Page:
Our very next building, again in Manhattan, was to be our expanded headquarters, 666 Fifth Avenue, and we decided that it, too, would have an aluminum fa£ade. Alcoa’s competitor, Reynolds Aluminum, of Reynolds Wrap fame, wanted in on the new field of building facades. Their top executives had wined and dined Uncle Norman and convinced him that we should have a version of the famous Reynolds Wrap on our headquarters. I wasn’t so sure, since they had not done any research and did not have the experience that Alcoa did, but Uncle Norman made the decision, and at that time I did not feel that I could gainsay it. Although we had some severe problems all through the design and execution process, we and Reynolds eventually persevered. The building opened for business in January 1957, and to celebrate the creation of our greatly expanded headquarters, our stock was officially moved from the American Exchange to the larger New York Stock Exchange, an acknowledgement that Tishman Realty had become, as owner/builders, one of the country’s leaders in high-rise construction.
After this episode with the fa£ade of 666 Fifth, however, Reynolds decided not to pursue a product line of building wraps but continued their supremacy in food wraps.
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Our wholly owned subsidiary Tishman Research Corporation became the vehicle for Tishman Realty’s continuing innovations in architectural products and building systems. Having a subsidiary devoted to research and innovation was not something that other developers were willing to copy. One of those competitors later commented to a construction industry publication, “Let Tishman … be the guinea pigs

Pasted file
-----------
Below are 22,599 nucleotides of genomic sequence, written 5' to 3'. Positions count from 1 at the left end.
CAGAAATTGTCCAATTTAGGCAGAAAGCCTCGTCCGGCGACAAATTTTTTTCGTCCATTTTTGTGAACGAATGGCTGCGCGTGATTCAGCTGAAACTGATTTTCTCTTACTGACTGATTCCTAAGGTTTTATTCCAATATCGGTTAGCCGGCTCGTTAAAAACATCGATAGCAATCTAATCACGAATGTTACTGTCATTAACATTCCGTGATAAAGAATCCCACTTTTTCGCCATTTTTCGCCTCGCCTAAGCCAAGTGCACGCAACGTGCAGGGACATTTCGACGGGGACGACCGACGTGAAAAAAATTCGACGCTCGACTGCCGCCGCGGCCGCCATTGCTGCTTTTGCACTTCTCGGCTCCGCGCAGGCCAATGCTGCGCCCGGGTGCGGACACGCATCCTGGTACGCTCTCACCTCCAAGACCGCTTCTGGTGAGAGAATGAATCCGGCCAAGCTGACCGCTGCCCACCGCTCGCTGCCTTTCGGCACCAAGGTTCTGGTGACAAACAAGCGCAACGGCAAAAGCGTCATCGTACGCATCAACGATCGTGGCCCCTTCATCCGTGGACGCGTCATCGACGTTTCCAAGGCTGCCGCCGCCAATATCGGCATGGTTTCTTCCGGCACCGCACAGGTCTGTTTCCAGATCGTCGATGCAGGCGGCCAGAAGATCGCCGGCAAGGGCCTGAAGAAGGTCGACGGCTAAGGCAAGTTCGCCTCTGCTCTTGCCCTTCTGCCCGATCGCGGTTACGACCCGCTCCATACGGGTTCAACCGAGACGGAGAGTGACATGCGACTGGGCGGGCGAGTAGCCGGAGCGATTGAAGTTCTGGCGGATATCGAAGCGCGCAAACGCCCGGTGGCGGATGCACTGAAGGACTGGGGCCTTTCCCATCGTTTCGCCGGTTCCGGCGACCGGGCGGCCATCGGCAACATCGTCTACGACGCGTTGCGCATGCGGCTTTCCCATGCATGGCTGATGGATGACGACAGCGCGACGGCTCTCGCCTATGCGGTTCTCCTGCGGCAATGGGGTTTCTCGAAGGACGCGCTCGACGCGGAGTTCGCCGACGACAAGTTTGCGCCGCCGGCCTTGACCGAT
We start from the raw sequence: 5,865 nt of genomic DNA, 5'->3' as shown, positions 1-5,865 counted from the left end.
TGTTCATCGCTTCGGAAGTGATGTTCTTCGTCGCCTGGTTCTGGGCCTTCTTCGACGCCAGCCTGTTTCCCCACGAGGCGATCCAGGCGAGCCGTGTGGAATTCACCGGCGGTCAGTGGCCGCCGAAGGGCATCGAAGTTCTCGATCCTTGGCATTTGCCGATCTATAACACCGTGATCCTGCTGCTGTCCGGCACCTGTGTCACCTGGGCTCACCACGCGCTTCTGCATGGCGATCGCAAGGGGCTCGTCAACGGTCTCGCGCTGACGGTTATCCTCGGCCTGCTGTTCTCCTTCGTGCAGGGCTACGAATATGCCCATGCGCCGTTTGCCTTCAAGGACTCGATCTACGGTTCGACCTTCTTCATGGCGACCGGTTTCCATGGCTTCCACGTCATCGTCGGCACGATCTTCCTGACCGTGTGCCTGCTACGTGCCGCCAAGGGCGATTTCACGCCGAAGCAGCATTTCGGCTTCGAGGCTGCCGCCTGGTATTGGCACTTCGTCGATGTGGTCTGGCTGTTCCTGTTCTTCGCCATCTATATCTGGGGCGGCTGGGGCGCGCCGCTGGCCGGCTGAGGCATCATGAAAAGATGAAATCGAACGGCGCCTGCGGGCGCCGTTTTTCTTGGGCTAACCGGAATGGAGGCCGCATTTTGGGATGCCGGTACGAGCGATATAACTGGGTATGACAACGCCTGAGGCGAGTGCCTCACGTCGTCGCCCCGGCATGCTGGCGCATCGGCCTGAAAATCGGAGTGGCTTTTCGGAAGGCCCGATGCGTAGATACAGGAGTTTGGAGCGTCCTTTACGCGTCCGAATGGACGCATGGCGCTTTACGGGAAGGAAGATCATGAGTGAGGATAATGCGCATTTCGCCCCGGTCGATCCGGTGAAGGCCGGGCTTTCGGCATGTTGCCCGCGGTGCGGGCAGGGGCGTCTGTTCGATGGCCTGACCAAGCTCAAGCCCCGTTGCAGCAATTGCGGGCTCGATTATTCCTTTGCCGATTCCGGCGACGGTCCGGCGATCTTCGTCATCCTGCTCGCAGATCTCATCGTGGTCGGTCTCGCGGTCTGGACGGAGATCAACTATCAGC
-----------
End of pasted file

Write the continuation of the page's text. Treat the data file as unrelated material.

The Tishman Building, 666 Fifth Avenue, with its distinctive aluminum fagade and pay the cost of research and development. We’ll hang back until the price comes down.” And—they did not add, but I understood— until the product proved itself.
Joe Newman had come on board to head our research efforts, which I treasured and helped introduce to the architectural community and their clients. Interest in innovations within the industry picked up after 1962, when the initial postwar boom slowed and developers and manufacturers looked for ways to save money and/or provide better products and services for their clients. In 1976, President Gerald Ford appointed Newman as chief of the new federal agency, the National Institute of Building Sciences.
Among the most interesting projects of Tishman Research came during that period, an evaluation of a thousand tall office buildings, mostly federal buildings, throughout the country, done for the Public Buildings Service, a division of the General Services Administration. This time and costs analysis revealed—not surprising to us—that buildings put up using a Construction Management approach cost less and were much quicker to erect than those that had used the old methodology of completing a set of plans and putting them out to bid by a set of general contractors. (More about this in a later decorating about Construction Management.)